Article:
A Review of Br’er Cotton

In short, “Br’er Cotton,” is the work of a promising young playwright and will appeal to many people disturbed by police violence and economic injustice.


Omete Anassi, Yvonne Huff Lee, and Christopher Carrington / Photo by Ed Krieger

In the wake of several deaths of young black men at the hands of the police, a restless teen is determined to do something about it by any means at his disposal.

CAST: Omette Anassi (Ruffrino), Christopher Carrington (Matthew), Yvonne Huff (Nadine), Emmaline Jacott (Caged_Bird99), Shawn Law (Police Officer)

This new play by Tearrance Arvelle Chisholm was selected by the National New Play Network for its “rolling world premiere” program. It is set in Lynchburg, Virginia, mostly inside an old house in bad need of repair, which sits on the site of a former cotton plantation.

Ruffrino, 14, lives in the house with his mother Nadine (Yvonne Huff) and grandfather Matthew (Christopher Carrington). Each household member represents a different worldview. After the shooting deaths of several young black men at the hands of white police officers, Ruffrino has become increasingly restless and angry. His mission is to draw attention to violence against young black men in any way he can. Ruffrino attempts to escape his increasing rage from playing online video games. Unfortunately, even while shooting avatars in cyberspace with Caged_Bird99 (Emmaline Jacott), his favorite online playmate, Ruffrino can’t completely escape intrusions by bigots. Nadine is the breadwinner of the family. She works as a maid but is secretly attending college to become a nurse. Meanwhile, Matthew tries to discourage Ruffrino’s acts of civil disobedience as a waste of time.

Ruffrino’s relationship with Caged_Bird99 is tested when he learns some surprising things about her. Ruffrino also discovers that Matthew might be hiding something of value from the struggling family. Meanwhile, Nadine forms a bond with a white police officer (Shawn Law), who seems to be the only person that will listen to her. These and other discoveries lead to a disturbing conclusion.

Chisholm’s play cannot be criticized for lack of ambition. ”Br’er Cotton” is first and foremost, a story about the struggles of a contemporary working-class family, but it also touches upon many other issues. Some of the issues explored are the legacy of slavery, cyberbullying and of course, police brutality. Chisholm also demonstrates an ear for dialog and capturing the diverse voices of its characters.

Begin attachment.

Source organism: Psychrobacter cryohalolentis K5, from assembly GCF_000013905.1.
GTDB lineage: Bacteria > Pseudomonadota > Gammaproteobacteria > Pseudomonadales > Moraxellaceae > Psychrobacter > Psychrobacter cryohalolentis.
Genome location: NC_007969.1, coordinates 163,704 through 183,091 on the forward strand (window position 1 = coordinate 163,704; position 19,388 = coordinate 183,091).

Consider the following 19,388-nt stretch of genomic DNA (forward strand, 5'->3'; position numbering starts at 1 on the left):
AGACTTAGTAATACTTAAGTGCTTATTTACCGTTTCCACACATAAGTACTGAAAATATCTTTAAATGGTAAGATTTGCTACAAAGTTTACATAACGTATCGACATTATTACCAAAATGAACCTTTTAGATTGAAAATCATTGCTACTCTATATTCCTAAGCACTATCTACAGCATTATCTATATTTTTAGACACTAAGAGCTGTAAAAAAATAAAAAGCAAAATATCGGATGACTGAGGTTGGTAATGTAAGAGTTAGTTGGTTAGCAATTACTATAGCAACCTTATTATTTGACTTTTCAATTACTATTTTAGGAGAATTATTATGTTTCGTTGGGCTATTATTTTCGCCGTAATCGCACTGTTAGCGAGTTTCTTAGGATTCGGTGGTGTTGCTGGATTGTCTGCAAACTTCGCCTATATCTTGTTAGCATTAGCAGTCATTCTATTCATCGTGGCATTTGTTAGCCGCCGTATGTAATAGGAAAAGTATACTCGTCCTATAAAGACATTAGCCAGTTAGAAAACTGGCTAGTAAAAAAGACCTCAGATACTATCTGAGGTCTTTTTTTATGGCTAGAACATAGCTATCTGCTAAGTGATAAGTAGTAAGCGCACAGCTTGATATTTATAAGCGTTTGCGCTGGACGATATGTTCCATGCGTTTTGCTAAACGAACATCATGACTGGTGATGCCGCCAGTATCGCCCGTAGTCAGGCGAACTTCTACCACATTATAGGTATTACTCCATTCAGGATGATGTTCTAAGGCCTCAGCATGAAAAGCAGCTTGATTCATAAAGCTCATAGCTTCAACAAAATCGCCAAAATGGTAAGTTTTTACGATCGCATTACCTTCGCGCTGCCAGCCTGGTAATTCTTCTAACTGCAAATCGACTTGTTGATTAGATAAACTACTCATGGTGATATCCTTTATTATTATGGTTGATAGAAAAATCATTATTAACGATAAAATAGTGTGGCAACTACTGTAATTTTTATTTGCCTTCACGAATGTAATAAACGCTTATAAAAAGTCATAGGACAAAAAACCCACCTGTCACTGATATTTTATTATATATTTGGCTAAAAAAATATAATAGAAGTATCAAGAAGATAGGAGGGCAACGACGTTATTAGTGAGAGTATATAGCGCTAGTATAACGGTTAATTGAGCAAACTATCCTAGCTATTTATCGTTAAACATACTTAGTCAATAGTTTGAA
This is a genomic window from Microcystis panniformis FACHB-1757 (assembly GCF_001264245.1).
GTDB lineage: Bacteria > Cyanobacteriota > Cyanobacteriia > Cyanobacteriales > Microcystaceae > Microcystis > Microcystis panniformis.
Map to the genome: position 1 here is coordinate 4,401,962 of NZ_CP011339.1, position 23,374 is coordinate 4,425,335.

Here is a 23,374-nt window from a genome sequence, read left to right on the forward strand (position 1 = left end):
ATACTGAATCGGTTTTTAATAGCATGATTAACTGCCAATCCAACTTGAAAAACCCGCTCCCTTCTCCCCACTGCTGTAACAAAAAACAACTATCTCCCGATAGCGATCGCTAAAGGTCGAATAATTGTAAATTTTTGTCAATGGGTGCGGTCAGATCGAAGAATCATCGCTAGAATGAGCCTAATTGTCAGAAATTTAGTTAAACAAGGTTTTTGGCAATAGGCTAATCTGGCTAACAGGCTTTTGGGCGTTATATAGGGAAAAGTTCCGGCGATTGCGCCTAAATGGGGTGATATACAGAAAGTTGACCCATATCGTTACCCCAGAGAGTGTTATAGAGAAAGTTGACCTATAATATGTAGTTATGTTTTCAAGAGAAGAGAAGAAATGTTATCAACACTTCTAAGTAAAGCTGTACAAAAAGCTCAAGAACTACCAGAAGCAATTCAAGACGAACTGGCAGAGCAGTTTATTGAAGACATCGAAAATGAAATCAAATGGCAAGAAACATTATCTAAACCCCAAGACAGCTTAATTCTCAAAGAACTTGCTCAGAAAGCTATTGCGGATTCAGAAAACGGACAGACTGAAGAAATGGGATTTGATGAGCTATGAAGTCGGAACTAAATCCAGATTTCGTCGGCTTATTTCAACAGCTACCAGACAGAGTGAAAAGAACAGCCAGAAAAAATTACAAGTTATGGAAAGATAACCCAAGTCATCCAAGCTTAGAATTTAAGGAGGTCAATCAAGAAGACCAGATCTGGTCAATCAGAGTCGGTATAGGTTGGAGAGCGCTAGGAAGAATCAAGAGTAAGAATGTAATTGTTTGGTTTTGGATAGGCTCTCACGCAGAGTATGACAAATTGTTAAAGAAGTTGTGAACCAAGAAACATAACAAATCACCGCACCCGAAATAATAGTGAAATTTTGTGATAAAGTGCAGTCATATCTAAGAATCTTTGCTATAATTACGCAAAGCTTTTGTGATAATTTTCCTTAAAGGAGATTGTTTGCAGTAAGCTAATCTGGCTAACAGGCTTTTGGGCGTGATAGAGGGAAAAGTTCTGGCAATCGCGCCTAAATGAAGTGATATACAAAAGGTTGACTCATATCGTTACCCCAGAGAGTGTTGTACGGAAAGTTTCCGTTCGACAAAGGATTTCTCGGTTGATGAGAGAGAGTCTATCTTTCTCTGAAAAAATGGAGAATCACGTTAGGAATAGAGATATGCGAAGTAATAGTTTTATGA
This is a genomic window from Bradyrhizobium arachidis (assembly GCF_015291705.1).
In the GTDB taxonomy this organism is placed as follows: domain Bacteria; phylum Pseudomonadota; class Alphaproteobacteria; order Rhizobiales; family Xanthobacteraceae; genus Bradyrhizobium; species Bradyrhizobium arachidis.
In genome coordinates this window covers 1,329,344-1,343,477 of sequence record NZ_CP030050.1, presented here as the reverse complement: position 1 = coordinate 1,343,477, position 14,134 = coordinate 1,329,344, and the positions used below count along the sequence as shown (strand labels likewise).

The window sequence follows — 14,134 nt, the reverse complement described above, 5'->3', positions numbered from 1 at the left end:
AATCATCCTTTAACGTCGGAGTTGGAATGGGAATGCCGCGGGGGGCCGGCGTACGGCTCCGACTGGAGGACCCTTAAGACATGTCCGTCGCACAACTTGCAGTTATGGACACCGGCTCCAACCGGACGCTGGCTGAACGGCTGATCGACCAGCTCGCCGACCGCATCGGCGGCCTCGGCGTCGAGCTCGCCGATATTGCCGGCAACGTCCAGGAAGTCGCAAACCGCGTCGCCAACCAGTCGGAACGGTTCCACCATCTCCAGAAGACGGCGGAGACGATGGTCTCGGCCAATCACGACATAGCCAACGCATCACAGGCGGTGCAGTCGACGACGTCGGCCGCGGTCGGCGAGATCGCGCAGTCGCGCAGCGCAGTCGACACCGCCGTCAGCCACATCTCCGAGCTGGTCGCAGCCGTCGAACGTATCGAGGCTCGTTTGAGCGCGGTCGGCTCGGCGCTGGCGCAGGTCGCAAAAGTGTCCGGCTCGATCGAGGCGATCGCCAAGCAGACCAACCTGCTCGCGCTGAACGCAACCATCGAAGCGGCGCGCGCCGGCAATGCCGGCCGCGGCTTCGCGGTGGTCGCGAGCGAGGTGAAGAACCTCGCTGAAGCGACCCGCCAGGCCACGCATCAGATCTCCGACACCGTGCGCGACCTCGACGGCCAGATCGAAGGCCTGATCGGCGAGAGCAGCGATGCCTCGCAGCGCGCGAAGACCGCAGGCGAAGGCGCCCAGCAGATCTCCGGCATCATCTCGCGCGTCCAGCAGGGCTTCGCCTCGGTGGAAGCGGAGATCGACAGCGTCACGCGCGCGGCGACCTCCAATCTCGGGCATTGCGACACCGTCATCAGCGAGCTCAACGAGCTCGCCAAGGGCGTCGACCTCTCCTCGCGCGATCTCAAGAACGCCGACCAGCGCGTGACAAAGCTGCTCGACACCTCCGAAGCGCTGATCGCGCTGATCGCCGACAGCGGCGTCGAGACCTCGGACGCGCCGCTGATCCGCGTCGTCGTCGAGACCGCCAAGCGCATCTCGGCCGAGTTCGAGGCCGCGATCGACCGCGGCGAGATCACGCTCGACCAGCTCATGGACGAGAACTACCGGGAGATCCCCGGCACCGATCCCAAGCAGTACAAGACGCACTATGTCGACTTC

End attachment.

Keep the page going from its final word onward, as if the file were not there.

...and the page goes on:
There’s no denying the prescient nature of the material and its ability to elicit strong reactions from the audience. However, its juxtaposition of naturalistic contemporary scenes with elements of magic realism doesn’t always feel like it’s from the same play.

“Br’er Cotton” is imaginatively staged by Gregg T. Daniel, who gets uniformly strong performances from his cast. In Anassi’s skillful and focused performance, he captures Ruffrino’s adolescent rage powerfully. It’s reminiscent of Glenn Plummer’s early performance in Casey Kurtti’s “Three Ways Home” at the Los Angeles Theatre Center a generation ago. The characters of Nadine and Matthew are a bit more familiar, but Huff and Carrington play their respective roles with conviction. Law brings some much-needed levity to the play as the friendly police officer and Jacott is very convincing as Ruffrino’s online gaming buddy.

David Mauer’s efficiently designed set works effectively between the various contemporary and cotton field scenes. Additionally, the uses of various audio-visual elements (including Yee Eun Nam’s stunning video imagery and David B. Marling’s sound design) work well to tell the story.

In short, “Br’er Cotton,” is the work of a promising young playwright and will appeal to many people disturbed by police violence and economic injustice.

“Br’er Cotton” is produced by Racquel Lehrman. Misha Riley serves as assistant producer. Jenine MacDonald is the stage manager.

“Br’er Cotton” runs through Sunday, October 29th, 2017 at the Zephyr Theatre, 7456 Melrose Avenue, Los Angeles. Saturdays and Mondays, 8 p.m. Sundays (no performances October 9th), 3 p.m. (323) 960-7745. Running time is approximately two hours with an intermission. Their website is www.lower-depth.com/on-stage.

(Zephyr Theater/Los Angeles)

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